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5 questions around Trump’s looming indictment


(The Hill) — It looks all but inevitable that former President Donald Trump will soon be criminally charged in relation to the events that culminated in the Capitol riot of Jan. 6, 2021.

Trump declined to meet with the grand jury investigating the matter late last week. An invitation for a “target” such as Trump to give grand jury testimony is often a precursor to the person being charged.

The former president has himself predicted his imminent arrest over the riot, in which almost 150 law enforcement officers were injured.

Trump said in a Truth Social post last Tuesday morning that the combination of the target notification and the offer to speak to the grand jury “almost always means an Arrest and Indictment.”

Here are the biggest questions if that indictment does come in the next few days.

What will the charges be?

The biggest question of all — and the one that will be answered the moment an indictment is issued.

Among the most intriguing possibilities is that Trump could be charged under a law that was enacted in part to try to curb the activities of the Ku Klux Klan during the Reconstruction era.

The offense is “conspiracy against rights” — Section 241 of Title 18 of the U.S. Code.

Under the statute, it is a crime for two or more people to “injure, oppress, threaten or intimidate” anyone “with intent to prevent or hinder his free exercise or enjoyment of any right or privilege” the person enjoys under the U.S. Constitution.

The theory is that alleged election meddling by Trump and his allies could be held to have oppressed those voters who cast ballots with every expectation that the legitimate result of the election would be upheld.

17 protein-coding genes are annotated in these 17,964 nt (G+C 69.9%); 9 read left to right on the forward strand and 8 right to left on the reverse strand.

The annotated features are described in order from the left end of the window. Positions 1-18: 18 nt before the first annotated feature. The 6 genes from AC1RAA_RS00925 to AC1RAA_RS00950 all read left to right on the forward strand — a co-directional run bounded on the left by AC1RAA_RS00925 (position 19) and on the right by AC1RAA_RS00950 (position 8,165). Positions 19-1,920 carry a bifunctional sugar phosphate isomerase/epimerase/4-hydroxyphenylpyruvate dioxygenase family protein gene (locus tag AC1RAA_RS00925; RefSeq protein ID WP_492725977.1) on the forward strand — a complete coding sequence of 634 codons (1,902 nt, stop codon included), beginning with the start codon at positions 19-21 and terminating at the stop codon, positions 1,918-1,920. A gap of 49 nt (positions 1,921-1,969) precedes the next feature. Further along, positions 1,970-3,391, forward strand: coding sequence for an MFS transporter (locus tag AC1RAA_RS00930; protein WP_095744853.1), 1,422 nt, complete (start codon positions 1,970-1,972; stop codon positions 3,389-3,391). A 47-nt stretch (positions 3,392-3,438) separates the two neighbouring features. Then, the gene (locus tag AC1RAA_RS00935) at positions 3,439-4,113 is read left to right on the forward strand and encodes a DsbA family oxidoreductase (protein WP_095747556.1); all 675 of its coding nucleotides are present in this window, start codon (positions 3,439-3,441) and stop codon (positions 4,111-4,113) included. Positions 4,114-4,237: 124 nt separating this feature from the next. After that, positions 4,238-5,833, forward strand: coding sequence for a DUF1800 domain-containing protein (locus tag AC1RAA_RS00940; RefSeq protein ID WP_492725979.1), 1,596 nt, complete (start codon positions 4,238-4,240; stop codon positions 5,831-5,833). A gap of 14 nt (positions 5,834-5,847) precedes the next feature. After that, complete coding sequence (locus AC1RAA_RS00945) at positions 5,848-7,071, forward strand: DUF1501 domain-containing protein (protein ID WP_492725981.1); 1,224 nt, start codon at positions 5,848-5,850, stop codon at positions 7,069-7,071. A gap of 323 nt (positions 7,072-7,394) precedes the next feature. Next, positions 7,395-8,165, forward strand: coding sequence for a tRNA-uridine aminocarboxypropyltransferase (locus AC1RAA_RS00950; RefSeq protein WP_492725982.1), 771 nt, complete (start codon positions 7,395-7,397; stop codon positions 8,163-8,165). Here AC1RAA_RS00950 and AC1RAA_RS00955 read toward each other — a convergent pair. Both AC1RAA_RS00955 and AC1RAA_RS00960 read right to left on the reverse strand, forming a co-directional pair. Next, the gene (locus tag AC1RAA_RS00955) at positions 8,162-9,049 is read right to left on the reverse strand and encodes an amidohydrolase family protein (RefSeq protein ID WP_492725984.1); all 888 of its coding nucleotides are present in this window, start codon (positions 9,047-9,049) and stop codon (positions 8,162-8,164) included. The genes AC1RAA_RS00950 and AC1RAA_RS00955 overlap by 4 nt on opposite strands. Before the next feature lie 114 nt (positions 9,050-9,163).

But even the wording of the law shows its anachronistic nature. It in part sanctions those who would “go in disguise on the highway” to oppress others, for example.

If prosecutors do bring charges but demur on conspiracy against rights, a more conventional template is offered by the four alleged offenses for which the House Select Committee that investigated Jan. 6 referred Trump to the Justice Department.

The committee contended there was evidence of inciting or aiding an insurrection, obstruction of an official proceeding, conspiracy to defraud the United States and conspiracy to make a false statement.

Some legal experts also think it is possible Trump could be charged with witness tampering.

Two points bear emphasis. First, it is still possible Trump will not be charged at all. Second, he himself expects that he will be.

If Trump is charged, is it a speaking’ indictment?

Trump has already been indicted in two separate cases: in April, by Manhattan District Attorney Alvin Bragg (D) on charges of falsifying business records, and in June, by special counsel Jack Smith in relation to the sensitive documents found at Mar-a-Lago.

Smith is also leading the probe into Jan. 6. Trump has attacked him repeatedly in online posts and campaign speeches.

The indictments in Manhattan and relating to Mar-a-Lago were stylistically very different.

Bragg’s indictment was a dry recitation of exactly what he alleged the offenses were, with little other context beyond a separate “Statement of Facts,” most of which were already known.

The Mar-a-Lago document was what is known in legal parlance as a “speaking indictment,” telling a vivid story about Trump’s alleged recklessness in storing documents from his time in the presidency in a ballroom and, later, a bathroom at Mar-a-Lago.